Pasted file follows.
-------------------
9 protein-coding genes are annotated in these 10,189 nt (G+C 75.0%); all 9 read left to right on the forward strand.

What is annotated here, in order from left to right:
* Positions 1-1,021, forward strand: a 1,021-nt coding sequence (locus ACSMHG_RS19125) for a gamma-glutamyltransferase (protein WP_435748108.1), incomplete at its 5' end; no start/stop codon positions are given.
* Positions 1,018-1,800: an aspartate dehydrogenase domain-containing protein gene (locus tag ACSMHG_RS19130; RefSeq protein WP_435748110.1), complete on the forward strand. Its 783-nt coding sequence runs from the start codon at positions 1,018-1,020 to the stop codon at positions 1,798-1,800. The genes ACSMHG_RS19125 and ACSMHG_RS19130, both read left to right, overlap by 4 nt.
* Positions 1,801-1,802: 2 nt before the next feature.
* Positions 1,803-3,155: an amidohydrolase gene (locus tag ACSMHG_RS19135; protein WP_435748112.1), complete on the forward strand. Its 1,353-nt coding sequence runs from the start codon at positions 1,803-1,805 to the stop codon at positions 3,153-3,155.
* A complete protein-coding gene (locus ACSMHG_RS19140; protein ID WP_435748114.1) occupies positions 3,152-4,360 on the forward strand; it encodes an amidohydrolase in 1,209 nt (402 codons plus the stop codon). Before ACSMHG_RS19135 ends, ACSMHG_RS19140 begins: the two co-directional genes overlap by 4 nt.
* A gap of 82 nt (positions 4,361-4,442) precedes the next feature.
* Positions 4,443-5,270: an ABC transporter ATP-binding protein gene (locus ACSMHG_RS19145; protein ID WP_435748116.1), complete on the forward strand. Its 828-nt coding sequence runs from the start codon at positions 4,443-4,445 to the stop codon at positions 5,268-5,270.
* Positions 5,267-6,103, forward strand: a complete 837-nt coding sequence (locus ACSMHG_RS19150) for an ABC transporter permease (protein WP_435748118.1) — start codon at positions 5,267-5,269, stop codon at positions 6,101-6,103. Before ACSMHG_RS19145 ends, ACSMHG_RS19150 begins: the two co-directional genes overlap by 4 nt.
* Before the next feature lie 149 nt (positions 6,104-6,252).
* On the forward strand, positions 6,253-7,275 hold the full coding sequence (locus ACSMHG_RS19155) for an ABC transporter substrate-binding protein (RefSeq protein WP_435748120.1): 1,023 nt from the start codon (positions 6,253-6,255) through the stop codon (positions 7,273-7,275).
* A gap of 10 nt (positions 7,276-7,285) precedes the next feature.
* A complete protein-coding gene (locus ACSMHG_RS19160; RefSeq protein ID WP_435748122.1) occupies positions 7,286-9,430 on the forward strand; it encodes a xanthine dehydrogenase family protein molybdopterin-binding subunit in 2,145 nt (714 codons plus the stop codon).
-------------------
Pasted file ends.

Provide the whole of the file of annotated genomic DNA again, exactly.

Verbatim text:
9 protein-coding genes are annotated in these 10,189 nt (G+C 75.0%); all 9 read left to right on the forward strand.

What is annotated here, in order from left to right:
* Positions 1-1,021, forward strand: a 1,021-nt coding sequence (locus ACSMHG_RS19125) for a gamma-glutamyltransferase (protein WP_435748108.1), incomplete at its 5' end; no start/stop codon positions are given.
* Positions 1,018-1,800: an aspartate dehydrogenase domain-containing protein gene (locus tag ACSMHG_RS19130; RefSeq protein WP_435748110.1), complete on the forward strand. Its 783-nt coding sequence runs from the start codon at positions 1,018-1,020 to the stop codon at positions 1,798-1,800. The genes ACSMHG_RS19125 and ACSMHG_RS19130, both read left to right, overlap by 4 nt.
* Positions 1,801-1,802: 2 nt before the next feature.
* Positions 1,803-3,155: an amidohydrolase gene (locus tag ACSMHG_RS19135; protein WP_435748112.1), complete on the forward strand. Its 1,353-nt coding sequence runs from the start codon at positions 1,803-1,805 to the stop codon at positions 3,153-3,155.
* A complete protein-coding gene (locus ACSMHG_RS19140; protein ID WP_435748114.1) occupies positions 3,152-4,360 on the forward strand; it encodes an amidohydrolase in 1,209 nt (402 codons plus the stop codon). Before ACSMHG_RS19135 ends, ACSMHG_RS19140 begins: the two co-directional genes overlap by 4 nt.
* A gap of 82 nt (positions 4,361-4,442) precedes the next feature.
* Positions 4,443-5,270: an ABC transporter ATP-binding protein gene (locus ACSMHG_RS19145; protein ID WP_435748116.1), complete on the forward strand. Its 828-nt coding sequence runs from the start codon at positions 4,443-4,445 to the stop codon at positions 5,268-5,270.
* Positions 5,267-6,103, forward strand: a complete 837-nt coding sequence (locus ACSMHG_RS19150) for an ABC transporter permease (protein WP_435748118.1) — start codon at positions 5,267-5,269, stop codon at positions 6,101-6,103. Before ACSMHG_RS19145 ends, ACSMHG_RS19150 begins: the two co-directional genes overlap by 4 nt.
* Before the next feature lie 149 nt (positions 6,104-6,252).
* On the forward strand, positions 6,253-7,275 hold the full coding sequence (locus ACSMHG_RS19155) for an ABC transporter substrate-binding protein (RefSeq protein WP_435748120.1): 1,023 nt from the start codon (positions 6,253-6,255) through the stop codon (positions 7,273-7,275).
* A gap of 10 nt (positions 7,276-7,285) precedes the next feature.
* A complete protein-coding gene (locus ACSMHG_RS19160; RefSeq protein ID WP_435748122.1) occupies positions 7,286-9,430 on the forward strand; it encodes a xanthine dehydrogenase family protein molybdopterin-binding subunit in 2,145 nt (714 codons plus the stop codon).